Recruiting in a Challenging Environment
Recruiting high calibre candidates can be challenging. For some vacancies, there may be a shortage of skills. For others, there may simply be a lack of active candidates looking for work.
So how you can address these recruitment challenges? I recently held a talk at the CIPD West of Scotland for the Voluntary Sector Special Interest Group where I shared shared some practical suggestions on how to recruit new employees in a challenging environment.
The statistics in the following article are based on the results from a survey of 104 public and voluntary sector professionals who have experience
The majority of hiring managers (60%) felt that there was a significant lack of candidates in the market. This was followed by salary and benefits and budget constraints.
Method Versus Success
There is a huge amount of press advertising being used and only 20% results.
Key to Successful Recruitment
When going at it alone, recruiting can be timely and costly. In order to get the most return from your efforts, and to secure the best person for the role, you need to develop a strategy to reach relevant talent.
Determine the sector, skill set, personality and experience of the individual you are looking to recruit and tailor your strategy for that role. Do not fall into routine or habit, especially if you recruit regularly, as there really isn't a white label recruitment solution. For example, press advertising can be great to raise awareness and reach a wider talent pool, however it can be expensive and ineffective for niche roles.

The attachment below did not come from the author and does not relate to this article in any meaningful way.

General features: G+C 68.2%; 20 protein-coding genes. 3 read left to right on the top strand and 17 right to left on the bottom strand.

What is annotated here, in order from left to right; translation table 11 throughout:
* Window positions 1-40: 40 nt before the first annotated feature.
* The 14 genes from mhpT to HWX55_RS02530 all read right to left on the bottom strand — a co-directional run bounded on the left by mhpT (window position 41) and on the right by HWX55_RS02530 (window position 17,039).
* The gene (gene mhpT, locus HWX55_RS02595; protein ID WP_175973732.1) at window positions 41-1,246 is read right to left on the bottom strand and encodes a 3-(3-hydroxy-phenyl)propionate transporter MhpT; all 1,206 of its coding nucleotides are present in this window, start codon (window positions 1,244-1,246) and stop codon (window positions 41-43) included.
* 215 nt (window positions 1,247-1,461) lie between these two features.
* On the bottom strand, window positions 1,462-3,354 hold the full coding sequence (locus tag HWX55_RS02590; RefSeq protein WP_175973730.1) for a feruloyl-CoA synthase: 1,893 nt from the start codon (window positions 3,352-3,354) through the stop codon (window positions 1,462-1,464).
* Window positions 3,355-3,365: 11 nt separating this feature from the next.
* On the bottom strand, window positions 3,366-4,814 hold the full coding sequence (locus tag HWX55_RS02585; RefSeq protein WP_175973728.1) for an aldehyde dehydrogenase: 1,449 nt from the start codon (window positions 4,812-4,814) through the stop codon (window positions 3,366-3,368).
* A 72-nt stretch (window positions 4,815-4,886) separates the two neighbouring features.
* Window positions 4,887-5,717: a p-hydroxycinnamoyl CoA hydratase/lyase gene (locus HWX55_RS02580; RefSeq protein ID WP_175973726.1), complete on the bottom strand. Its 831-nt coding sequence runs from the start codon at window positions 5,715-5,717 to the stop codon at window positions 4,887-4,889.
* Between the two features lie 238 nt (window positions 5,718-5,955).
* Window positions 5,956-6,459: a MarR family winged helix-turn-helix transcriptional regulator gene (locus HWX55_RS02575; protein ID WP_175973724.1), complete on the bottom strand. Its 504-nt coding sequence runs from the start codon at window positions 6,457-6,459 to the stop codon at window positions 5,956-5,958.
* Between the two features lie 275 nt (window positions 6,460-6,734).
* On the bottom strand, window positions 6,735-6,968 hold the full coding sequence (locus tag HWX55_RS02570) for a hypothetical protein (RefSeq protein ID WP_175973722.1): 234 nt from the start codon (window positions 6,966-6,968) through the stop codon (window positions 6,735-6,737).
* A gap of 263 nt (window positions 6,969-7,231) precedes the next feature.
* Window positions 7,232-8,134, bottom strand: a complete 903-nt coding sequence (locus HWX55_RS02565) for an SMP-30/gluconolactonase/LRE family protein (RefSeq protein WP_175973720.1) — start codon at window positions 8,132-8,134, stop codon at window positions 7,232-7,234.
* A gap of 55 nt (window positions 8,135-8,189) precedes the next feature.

Tools to utilise during the recruitment process are:
- Job boards (S1 Jobs, Gumtree, Indeed, Jobsite
- Press advertising
- Social media
- Job Centre
- Recruitment consultancy
- Referrals and recommendations
- Job fairs/ open days
- Own website
- Training/ upskilling
- Assessment centres
- Employer branding
What are Candidates Looking For?
Candidates have a variety of choice when looking for a role, and will typically select a role based on the following factors:
- Working environment
- Opportunity to learn and develop
- Flexibility between professional and personal
- Benefits and salary
55% of respondents don’t have an employer brand strategy, whilst 80% have a marketing and communications department, and no-one thought that contributed to their difficulty in getting good staff.
Consider how you are viewed in your sector? Is there enough a pull to draw in new talent? Are you a desirable company to work for?
To raise awareness of your employer brand, you want to tackle the careers section of your website. Are you showcasing the company's culture and existing employees to encourage people to apply?
70% of candidates will investigate a company on social media before submitting their CV. With that in mind, speak with your marketing department to highlight the opportunities available within your organisation and the benefits to working there. Consider how and what you communicate. Select the right images and use a tone of voice that encourages trust and respect. Whilst you should engage, it's important that it suits your business type and sector. Be as open and transparent as you can possibly be.
People should want to work for you, not just apply because you have a vacancy.
Ask these questions when outlining your employer strategy:
- What makes the business a unique workplace?
- Is your company a good employer?
- What is important to potential and existing employees?
- How are your competitors perceived?
Remember, your employer brand is not your corporate brand.
- Assess your recruitment needs on an individual basis
- Engage in the most effective method available, but make it work for you
- Ensure maximum exposure of your organisation
- Outline the good benefits you have work/ life balance, flexible working
- Professional process - interview/ up to date job specification/ provision of information
- Employee testimonials on your website
- Specific career pages on your website
- Most importantly - to get the return, you need to set aside the time investment